(NECN) - "We will remember," said the Rev. Liz Walker of Roxbury Presbyterian Church, leading off Tuesday's tribute to those affected by the Boston Marathon bombings.
She went on to recall the three people killed on April 15, 2013 - Martin Richard, Krystle Campbell and Lingzi Lu, as well as MIT Officer Sean Collier, who died in a shootout with bombing suspects Tamerlan and Dzhokhar Tsarnaev several days later.
"Today, we remember Krystle Campbell. Her energy and zest, her adventure and passion. A generosity of spirit, a light that will never fade," Walker said. "We remember Lingzi Lu - her heart and sparkling eyes, music and guilelessness. A welcome dream of a smile that beams forever. We remember Martin Richard. Tough and competitive, kind and caring. A Dorchester kid through and through. And we will remember Sean Collier. Dedicated, with honor, trusted and respected. Badge 310. We will remember..."
Vice President Joe Biden also spoke at the tribute at the Hynes Convention Center, praising the survivors of the marathon bombings.
"You're living proof that American can never, ever be defeated," Biden said. "So much has been taken from you, but you've never given up. Not even on those tough days when you were lying in a hospital bed and saying, 'God, I don't know how long I can do this anymore. I don't want to do this anymore.' But you've mustered the courage and you got up and kept going. And you've brought a lot of other people with you. You're here, you're undeterred and you're unyielding.
"You have become the face of America's resolve..." Biden added. "You are Boston Strong."
Former Boston Mayor Thomas Menino spoke of "the place where our lives broke apart," 365 days ago today.
"It's an honor to be able to thank and embrace the first responders," he said. "The doctors and nurses who stopped your bleeding, closed your wounds, saved your lives so you are here with us."
He promised that he and the people of the city of Boston will always be there for the families of those who died and the survivors of the bombing.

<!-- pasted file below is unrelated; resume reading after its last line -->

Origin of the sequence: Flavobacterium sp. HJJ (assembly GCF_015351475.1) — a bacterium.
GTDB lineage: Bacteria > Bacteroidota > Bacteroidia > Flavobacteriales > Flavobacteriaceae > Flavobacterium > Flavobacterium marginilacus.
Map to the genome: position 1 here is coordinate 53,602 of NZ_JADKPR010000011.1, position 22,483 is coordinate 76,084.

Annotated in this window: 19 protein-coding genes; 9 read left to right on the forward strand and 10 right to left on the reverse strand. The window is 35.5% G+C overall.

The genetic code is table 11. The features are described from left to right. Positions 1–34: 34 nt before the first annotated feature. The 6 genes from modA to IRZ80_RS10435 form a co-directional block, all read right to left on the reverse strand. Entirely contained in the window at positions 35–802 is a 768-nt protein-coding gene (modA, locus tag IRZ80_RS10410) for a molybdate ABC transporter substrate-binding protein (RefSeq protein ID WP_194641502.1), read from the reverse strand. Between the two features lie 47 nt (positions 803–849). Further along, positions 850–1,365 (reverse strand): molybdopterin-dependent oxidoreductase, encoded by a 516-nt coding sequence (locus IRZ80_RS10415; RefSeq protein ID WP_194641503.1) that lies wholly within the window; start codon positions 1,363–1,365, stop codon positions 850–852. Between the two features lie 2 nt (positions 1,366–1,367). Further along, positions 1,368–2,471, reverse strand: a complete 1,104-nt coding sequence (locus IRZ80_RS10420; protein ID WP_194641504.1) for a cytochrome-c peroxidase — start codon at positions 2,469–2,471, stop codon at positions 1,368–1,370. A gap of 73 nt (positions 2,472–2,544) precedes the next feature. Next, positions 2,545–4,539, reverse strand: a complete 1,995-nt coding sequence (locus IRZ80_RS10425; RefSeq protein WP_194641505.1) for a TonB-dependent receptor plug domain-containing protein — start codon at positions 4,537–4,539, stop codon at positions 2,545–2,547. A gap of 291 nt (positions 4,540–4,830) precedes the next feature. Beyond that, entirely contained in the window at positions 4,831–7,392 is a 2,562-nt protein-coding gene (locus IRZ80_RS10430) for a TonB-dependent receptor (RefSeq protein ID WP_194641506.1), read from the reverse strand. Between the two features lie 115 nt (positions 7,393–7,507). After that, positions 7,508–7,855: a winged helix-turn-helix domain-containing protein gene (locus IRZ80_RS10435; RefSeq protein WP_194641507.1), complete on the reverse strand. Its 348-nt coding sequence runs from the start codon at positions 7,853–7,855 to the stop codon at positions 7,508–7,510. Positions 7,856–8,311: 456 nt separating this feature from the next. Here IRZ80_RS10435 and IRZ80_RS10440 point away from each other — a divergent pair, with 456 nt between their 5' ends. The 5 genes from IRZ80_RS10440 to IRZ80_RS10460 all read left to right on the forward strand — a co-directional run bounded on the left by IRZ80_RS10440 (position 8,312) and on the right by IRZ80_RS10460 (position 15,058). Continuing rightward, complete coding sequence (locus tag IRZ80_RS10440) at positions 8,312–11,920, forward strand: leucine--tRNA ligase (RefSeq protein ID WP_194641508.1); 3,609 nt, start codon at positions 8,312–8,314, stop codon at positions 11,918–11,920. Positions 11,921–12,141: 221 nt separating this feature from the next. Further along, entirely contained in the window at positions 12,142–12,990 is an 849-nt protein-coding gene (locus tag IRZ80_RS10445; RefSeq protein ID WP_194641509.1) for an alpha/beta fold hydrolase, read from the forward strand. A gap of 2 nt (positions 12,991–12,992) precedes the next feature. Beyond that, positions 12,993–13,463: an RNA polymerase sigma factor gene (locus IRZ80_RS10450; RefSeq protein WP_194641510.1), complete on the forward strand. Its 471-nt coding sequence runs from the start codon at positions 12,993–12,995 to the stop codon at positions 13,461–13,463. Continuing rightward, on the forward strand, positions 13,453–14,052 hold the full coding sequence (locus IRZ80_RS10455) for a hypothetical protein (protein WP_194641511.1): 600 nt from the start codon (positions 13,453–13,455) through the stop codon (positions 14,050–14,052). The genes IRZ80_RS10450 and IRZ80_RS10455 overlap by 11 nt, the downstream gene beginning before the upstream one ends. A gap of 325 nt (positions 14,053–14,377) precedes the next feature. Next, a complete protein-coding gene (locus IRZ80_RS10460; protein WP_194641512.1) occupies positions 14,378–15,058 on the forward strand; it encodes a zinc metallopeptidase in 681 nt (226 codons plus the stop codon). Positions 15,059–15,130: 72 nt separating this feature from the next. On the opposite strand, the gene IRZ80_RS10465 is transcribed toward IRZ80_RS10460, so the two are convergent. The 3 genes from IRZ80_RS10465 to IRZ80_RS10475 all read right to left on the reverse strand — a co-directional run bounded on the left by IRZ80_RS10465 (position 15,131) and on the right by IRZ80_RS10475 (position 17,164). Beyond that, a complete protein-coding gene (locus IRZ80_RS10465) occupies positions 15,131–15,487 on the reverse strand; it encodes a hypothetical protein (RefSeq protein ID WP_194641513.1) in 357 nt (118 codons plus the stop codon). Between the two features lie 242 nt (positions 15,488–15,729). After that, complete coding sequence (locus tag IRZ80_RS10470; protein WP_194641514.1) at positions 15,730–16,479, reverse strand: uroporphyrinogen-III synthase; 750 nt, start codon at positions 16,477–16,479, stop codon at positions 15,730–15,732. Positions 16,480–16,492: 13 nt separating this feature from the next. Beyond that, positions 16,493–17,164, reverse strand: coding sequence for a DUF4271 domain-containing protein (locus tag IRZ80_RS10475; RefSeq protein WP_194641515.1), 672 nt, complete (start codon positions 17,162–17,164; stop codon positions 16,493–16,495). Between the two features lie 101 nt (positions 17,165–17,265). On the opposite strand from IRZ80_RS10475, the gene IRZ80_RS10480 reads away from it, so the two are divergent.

"When the lights are dim and the cameras go away, know that our support and love for you will never waver," Menino said. "Know that the people of Boston and I are right there by your side."
Marathon bombing survivors Patrick Downes, Luis and David Yepez and Adrianne Haslet-Davis shared their stories of recovery.
"Although your journey has not been easy and the road is still long, your inner strength, determination and resolve displayed these last 12 months have made you an inspiration to many," Luis Yepez said to his fellow survivors. "Each step forward is a step away from the past and a step toward a new tomorrow."
Haslet-Davis, a dancer who lost her lower left leg in the bombings, spoke of lessons learned over the past year.
"No milestone is too small to celebrate," she said. "Even walking into a non-handicapped bathroom stall for the first time, doing a happy dance. It's the little things."
She said her wish is that April 15 will become not only a day of remembrance, but also a day of action.
"Let April 15 be a day that we all work together to make this world a better place. The biggest lesson I have learned is that something in your life, in anyone's life, can go horrifically wrong at any second. But it is up to us to make every second count, because believe me, they do."
A flag-raising and a moment of silence were held at the marathon finish line at 2:49 p.m., when the bombs went off one year ago. Biden, Walsh, Menino and Gov. Deval Patrick were among those in attendance.
On Tuesday evening, a "One Year Later: Remembrance and Hope" event was held at the Old South Church. A candlelight vigil was also held in Dorchester.
Be sure to check out all of NECN's "Boston: One Year Stronger" coverage. You can also view an interactive map of the marathon route, including interviews with some of the people who live and work along the course